Devoted to the Propagation and Defense of New Testament Christianity
February 16, 1956

Is There No Other Way?

F. Y. T.

We call attention to another page in this issue where we publish "Two Statements From Lubbock." One of these statements is from the College Avenue Church in that city, the other from the newly formed Caprock Church. The statements speak for themselves, and since both elderships desired us to publish a statement from their respective congregations, we do so.

There is one rather curious thing about this situation, different from most church splits: Brother O. C. Horne in a personal letter to the editor calls particular attention to the fact that the statement from the College Avenue elders is NOT intended as a withdrawal of fellowship.

He says:

"You can see by the letter that these brethren have only been marked and not withdrawn from, as the Lord commands us to do as per Rorn. 16:17."

That stumped us. We have always heard Romans 16:17 used as a verse not only authorizing but demanding a withdrawal of fellowship from those who are "marked." But wondering if we had missed the point of that passage all these years, we turned to it and read again:

"Now I beseech you brethren, mark them which cause divisions and offences contrary to the doctrine which you have learned; and avoid them."

It seems plain enough. It is parallel to 2 Thess. 3:6,

"Now we command you, brethren, in the name of the Lord Jesus Christ, that ye withdraw yourselves from every brother that walketh disorderly, and not after the tradition which he received of us." It is also in line with Titus 3:10, "A factious man after a first and second admonition refuse; knowing that such a one is perverted, and sinneth, being self condemned."

All three of these passages teach the same truth, and they all demand withdrawal of those within the limits of the description given. The very same verse in Romans (indeed, the same sentence!) which requires "marking" certain people requires also that they be "avoided." And that is withdrawal of fellowship. What right has any eldership to cut a verse of Scripture right in two, and declare that they are going to obey the first part of that verse, but are NOT going to obey the second half? Such a statement seems to us to be in defiance of God's express command, and would put a most serious question mark as to the ability and qualification of any man making it to serve as an elder in God's church. If the Caprock brethren are "heretics," teaching things "contrary to the doctrine," then they are to be withdrawn from, not merely "marked." The "marking" and the "avoiding" are joined by the copulative conjunction "and." You can't have one without the other. They go together. It is the same "and" which connects faith and baptism in Mark 16:16; it is the same "and" which connects repentance and baptism in Acts 2:38. All of which suggests that the trouble at College Avenue was probably not over doctrinal questions at all, but was simply one of those unfortunate and all too common situations in which a congregation loses confidence in the integrity and honor of an elder, and the elder refuses to step down from his position, but insists that he is going to remain and "rule" the congregation. Well, it never works. Sooner or later the situation will become intolerable, and the church will have trouble. We've seen it happen in many states and in scores of churches. A few years ago we attended a "preachers' dinner" in Memphis, Tennessee, and were seated near to Brother G. C. Brewer. He got to talking about his book "The Model Church," and remarked that after that book was circulated the most frequent question asked him relative to "the model church," was "How can a congregation remove an elder who is not qualified?" Brother Brewer said he didn't have the answer — at least, didn't have any answer as to how it could be done without causing trouble. After nearly thirty years of preaching the gospel, we confess to sharing his feeling of frustration and inadequacy.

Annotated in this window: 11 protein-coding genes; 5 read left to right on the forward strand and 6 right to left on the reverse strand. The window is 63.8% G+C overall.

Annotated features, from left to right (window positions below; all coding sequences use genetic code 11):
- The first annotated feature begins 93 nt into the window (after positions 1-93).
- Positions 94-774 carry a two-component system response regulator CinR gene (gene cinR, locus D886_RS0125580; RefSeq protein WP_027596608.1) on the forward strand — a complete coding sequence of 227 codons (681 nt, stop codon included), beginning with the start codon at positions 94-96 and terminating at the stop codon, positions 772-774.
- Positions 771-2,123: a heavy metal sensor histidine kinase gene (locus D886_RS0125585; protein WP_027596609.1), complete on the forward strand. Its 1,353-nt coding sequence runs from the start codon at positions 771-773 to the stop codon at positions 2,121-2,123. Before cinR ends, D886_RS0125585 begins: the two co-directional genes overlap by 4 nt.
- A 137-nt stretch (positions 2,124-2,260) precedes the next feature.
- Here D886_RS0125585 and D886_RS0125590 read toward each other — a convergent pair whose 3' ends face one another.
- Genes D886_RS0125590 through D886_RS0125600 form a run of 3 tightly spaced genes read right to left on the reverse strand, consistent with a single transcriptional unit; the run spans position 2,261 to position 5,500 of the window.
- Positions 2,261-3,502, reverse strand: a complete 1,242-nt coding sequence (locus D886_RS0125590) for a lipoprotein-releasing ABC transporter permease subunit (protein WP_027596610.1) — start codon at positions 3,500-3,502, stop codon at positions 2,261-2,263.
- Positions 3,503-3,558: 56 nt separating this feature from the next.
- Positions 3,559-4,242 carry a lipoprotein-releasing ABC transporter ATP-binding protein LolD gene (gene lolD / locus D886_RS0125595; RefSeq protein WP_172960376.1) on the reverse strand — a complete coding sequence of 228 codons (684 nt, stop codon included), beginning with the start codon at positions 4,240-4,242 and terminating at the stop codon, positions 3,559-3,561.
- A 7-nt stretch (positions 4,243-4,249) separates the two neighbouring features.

The most usual course is the course followed in Lubbock: a considerable number of the most faithful and consecrated Christians, no longer willing to worship under such conditions, decide to start a new congregation. Almost invariably they want to go peacefully, without fuss or turmoil, and solicit and desire harmonious fellowship with the old congregation. And about three times out of four it can be worked out that way. But every so often the "ruling elder" is incensed at what he regards as "rebellion," and rushes into print, or by circular letter to all neighboring congregations, seeks to stigmatize the new congregation as a "faction." From the two statements submitted and printed in this issue, the Lubbock situation seems to fall pretty much into that pattern.

But is there no other way? Surely devout and godly men ought to be able to start a congregation without being "branded" and stigmatized as factionists! And particularly when everybody with any sense at all knows that such a "brand" cannot possibly be made to stick. The situation in Lubbock will almost certainly follow the same course that other such squabbles take: there will be a determined effort made to prejudice other congregations against the new church, false charges and vicious rumors will be spread — and then the whole mess will finally be resolved, and the churches will have the same full fellowship that all faithful churches have.